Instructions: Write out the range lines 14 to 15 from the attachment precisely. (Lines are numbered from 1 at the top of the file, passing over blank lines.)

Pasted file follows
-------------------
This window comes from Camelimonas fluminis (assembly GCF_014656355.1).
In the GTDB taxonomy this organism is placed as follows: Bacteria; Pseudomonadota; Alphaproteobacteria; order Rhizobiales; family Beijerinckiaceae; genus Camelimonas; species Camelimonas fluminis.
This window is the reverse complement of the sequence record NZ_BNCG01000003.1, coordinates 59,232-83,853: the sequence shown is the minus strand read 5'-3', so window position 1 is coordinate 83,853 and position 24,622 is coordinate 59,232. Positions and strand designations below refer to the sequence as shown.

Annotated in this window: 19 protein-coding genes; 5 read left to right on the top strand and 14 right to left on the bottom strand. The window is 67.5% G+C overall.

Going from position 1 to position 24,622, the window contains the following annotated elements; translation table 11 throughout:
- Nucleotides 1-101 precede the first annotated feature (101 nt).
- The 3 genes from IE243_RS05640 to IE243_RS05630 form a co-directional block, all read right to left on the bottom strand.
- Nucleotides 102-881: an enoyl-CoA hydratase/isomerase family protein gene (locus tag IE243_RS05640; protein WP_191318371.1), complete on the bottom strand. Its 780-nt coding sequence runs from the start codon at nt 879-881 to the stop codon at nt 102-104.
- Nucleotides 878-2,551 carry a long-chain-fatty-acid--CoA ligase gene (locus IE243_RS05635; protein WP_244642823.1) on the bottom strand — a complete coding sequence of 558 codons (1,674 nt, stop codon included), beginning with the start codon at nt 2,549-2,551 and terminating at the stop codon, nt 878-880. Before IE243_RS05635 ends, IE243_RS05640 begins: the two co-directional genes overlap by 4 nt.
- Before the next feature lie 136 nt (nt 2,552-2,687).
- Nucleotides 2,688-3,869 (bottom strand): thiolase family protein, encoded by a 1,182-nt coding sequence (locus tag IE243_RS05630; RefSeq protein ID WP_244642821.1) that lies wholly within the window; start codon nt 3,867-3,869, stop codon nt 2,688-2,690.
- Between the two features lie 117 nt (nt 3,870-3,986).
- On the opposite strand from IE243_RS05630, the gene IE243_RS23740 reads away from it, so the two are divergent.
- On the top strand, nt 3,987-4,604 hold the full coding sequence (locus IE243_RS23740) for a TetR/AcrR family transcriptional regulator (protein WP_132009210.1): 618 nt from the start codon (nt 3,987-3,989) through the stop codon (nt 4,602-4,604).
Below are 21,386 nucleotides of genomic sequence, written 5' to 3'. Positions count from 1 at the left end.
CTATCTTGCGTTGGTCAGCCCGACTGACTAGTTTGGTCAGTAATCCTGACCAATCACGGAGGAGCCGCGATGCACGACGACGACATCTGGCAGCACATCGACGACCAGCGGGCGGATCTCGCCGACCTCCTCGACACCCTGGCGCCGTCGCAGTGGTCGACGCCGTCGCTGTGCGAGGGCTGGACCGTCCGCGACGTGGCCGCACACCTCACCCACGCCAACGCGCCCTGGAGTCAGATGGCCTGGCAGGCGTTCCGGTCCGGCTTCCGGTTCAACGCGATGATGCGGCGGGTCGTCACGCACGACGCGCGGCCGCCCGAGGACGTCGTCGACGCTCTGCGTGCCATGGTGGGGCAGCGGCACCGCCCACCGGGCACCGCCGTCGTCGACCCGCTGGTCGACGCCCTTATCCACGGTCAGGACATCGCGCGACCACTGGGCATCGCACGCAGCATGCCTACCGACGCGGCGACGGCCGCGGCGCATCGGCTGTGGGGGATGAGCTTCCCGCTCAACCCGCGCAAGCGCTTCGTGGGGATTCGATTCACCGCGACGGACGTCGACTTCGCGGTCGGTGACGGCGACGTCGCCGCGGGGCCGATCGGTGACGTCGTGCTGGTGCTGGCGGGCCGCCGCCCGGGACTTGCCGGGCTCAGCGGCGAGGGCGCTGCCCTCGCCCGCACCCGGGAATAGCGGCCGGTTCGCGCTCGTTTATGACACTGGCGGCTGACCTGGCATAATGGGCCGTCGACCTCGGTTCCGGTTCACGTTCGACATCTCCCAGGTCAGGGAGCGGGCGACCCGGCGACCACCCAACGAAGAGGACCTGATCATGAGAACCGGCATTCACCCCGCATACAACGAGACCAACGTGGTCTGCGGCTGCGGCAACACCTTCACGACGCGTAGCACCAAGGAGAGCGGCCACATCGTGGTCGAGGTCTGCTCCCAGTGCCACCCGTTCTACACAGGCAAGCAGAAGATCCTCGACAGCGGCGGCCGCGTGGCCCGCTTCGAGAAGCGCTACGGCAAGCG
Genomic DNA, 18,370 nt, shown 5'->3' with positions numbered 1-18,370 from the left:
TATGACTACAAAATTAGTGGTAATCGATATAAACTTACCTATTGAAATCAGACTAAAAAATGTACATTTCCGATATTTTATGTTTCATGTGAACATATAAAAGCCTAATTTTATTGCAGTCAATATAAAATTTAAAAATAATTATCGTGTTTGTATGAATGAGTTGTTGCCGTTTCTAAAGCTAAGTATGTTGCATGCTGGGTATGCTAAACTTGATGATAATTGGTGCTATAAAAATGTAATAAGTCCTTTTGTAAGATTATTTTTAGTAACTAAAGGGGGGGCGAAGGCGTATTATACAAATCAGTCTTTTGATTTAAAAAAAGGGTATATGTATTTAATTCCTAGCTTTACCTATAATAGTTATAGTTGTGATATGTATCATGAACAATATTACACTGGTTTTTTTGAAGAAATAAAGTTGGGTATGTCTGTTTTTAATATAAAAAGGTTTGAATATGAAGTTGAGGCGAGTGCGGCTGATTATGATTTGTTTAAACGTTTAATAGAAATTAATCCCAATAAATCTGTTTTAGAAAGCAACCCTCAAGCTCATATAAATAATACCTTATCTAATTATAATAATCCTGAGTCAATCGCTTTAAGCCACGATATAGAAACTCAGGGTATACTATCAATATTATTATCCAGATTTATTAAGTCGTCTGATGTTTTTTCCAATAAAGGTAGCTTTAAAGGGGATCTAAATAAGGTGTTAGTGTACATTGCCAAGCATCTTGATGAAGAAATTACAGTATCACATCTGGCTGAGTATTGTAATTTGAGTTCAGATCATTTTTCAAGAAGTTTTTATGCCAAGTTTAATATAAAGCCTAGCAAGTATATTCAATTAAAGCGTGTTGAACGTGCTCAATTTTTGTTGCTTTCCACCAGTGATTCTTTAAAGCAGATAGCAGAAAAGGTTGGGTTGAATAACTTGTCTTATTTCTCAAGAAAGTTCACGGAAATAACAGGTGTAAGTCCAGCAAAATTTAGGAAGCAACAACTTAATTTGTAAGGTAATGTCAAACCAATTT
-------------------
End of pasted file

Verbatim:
- On the top strand, nt 3,987-4,604 hold the full coding sequence (locus IE243_RS23740) for a TetR/AcrR family transcriptional regulator (protein WP_132009210.1): 618 nt from the start codon (nt 3,987-3,989) through the stop codon (nt 4,602-4,604).
Below are 21,386 nucleotides of genomic sequence, written 5' to 3'. Positions count from 1 at the left end.